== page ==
To further practice argument mapping, I decided to map Thomas Aquinas’ Five Ways. These purport to be logical proofs for the existence of God. Thomas Aquinas was a theologian in the 13th century CE. Apparently, Aquinas’ writings still influence the teaching of the Catholic Church today.
Aquinas argued that the existence of God could be proved in five ways:
- the unmoved mover
- the first cause
- the argument from contingency
- the argument from degree
- the argument from design
I don’t propose to elaborate on these arguments in the body of the post. That’s the purpose of building an argument map. Towards the end of this article, I’ve included a copy of the Five Ways argument taken directly from Aquinas’ master work Summa Theologica (Ref. 19).
To make my position clear, I am a humanist—a member of the British Humanist Association—and atheist: as far as I’m concerned God does not exist. As this is a subject of interest, I do toddle through various relevant websites. I’d commented on one particular article and was checking out the other comments, when I spotted one typical of the bottom half of the Internet: ad hominem attacks and assertions with no evidence. Mildly (surprisingly for me) I asked for some evidence for this person’s claims and was rewarded with a presentation of the Five Ways.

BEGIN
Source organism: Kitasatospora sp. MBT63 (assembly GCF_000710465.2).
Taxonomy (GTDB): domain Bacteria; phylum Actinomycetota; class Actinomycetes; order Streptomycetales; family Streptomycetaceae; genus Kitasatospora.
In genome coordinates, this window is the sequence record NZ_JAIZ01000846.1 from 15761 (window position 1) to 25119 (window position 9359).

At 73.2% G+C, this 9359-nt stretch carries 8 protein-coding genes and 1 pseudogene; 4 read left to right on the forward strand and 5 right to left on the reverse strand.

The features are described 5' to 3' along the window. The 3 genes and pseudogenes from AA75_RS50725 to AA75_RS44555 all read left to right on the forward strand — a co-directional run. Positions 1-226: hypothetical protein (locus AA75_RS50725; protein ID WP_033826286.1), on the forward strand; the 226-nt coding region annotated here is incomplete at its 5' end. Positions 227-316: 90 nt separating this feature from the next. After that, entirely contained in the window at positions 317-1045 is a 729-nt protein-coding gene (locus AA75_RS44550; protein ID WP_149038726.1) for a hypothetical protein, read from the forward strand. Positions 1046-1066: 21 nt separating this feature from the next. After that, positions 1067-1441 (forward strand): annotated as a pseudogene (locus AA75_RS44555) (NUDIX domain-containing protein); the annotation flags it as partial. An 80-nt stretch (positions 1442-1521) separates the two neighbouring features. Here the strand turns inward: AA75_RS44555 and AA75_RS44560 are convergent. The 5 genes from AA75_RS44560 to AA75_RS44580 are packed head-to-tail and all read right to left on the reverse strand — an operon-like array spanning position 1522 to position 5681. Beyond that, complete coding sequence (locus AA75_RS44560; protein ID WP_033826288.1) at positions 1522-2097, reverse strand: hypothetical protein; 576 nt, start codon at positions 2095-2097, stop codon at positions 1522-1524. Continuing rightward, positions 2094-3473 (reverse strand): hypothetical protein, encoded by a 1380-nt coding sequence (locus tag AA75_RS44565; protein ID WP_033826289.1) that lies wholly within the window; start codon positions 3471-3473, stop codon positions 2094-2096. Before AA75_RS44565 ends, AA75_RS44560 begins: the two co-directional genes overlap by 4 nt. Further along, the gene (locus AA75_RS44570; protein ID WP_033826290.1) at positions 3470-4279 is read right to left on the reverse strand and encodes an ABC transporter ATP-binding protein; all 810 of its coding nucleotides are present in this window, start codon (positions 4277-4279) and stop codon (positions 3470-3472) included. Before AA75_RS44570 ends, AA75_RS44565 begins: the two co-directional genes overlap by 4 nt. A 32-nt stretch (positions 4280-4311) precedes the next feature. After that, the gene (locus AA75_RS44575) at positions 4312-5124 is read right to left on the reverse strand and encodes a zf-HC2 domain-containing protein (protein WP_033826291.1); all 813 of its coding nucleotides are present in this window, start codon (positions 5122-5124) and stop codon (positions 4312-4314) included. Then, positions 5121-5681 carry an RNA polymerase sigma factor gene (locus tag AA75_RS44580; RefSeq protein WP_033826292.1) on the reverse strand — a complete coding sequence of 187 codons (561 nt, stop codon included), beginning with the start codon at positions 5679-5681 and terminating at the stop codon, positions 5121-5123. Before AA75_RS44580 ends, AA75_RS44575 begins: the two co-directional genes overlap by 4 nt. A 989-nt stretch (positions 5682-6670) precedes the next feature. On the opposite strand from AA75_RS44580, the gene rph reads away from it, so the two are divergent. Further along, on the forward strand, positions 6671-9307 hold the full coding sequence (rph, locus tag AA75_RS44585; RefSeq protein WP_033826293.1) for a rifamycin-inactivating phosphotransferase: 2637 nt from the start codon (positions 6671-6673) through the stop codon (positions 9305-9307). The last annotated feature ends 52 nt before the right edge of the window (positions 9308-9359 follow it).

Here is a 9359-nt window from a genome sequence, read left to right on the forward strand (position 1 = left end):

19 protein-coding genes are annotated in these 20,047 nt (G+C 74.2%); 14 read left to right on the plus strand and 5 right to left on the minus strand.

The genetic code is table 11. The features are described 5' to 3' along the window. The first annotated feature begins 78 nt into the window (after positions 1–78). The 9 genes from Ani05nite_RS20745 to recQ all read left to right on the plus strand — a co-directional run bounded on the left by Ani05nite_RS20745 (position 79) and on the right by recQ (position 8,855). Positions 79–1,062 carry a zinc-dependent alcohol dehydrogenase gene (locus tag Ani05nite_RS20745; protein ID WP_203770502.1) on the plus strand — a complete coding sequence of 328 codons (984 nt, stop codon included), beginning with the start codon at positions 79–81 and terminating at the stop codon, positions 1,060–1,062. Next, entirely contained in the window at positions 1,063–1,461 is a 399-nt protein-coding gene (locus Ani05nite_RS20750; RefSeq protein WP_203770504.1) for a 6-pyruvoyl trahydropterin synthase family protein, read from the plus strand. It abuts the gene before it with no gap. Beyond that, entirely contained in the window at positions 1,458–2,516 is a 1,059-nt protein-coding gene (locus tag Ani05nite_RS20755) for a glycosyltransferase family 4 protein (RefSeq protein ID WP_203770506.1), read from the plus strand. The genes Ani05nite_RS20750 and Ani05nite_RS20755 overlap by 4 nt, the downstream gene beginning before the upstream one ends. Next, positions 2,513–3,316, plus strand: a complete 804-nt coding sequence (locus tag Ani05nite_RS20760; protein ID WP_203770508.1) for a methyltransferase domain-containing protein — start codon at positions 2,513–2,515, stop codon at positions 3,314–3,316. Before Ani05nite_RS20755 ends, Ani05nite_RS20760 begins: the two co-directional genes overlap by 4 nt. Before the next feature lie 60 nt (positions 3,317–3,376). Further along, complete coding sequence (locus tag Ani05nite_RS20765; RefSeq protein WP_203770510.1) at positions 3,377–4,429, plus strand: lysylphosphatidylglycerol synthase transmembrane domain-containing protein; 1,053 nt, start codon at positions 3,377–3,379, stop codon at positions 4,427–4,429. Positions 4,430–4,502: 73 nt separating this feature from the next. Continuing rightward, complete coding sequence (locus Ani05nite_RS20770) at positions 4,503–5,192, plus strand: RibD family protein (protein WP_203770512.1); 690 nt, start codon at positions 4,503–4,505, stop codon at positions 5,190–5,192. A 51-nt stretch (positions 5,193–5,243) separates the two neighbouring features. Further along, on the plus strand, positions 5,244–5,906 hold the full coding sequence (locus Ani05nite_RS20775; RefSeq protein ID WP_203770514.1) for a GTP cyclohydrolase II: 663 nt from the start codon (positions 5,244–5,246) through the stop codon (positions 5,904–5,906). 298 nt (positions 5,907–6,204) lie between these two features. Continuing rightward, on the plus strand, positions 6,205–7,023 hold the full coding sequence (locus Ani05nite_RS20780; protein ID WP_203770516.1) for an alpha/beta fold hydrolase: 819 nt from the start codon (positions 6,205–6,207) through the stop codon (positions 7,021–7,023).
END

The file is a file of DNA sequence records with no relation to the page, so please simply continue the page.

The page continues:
I’d heard of the Five Ways before and had read a bit about them. On the face of it, I hadn’t found Aquinas’ arguments particularly convincing. They’d set my bullshit detector pinging, but I hadn’t troubled to analyse further. This seems like a good opportunity to do that.
The following diagram shows the first iteration of the map with the contention that God exists and the five supporting arguments:
As I worked on the map, adding the details for Aquinas’ various claims and the assorted supporting claims or objections, it became clear that Rationale was rather clunky at handling wide maps. It is possible to collapse individual branches so that only a single claim box shows and the detail below is hidden. This is some help, but not perfect. In any case, with regard to the argument each of the Five Ways is a separate argument.
I’ve admitted my atheistic bias, and as I’ve worked on the maps I have tried to be as objective as possible, but one thing became clear as I searched for source material: quite a lot of people still think Aquinas is right and his arguments convincing. Many religious sources simply quote the arguments as-is. The Five Ways gleam bright with perfection; this is what they’ve been told; this is what they believe. Unsurprisingly, there are many posts pointing out the flaws in Aquinas’ arguments. I didn’t find too many sources that had convincing rebuttals of the atheist arguments. Sometimes they didn’t even bother, but resorted to ad hominem attacks—Richard Dawkins is called horrible quite a lot—or (more or less) saying “no, you’re wrong” or making some feeble appeal to authority: you can’t possibly understand Aquinas unless you understand Aristotelian philosophy. But I’m still looking, and still plan to continue to polish my maps using the guidance for defining claims discussed in the last post.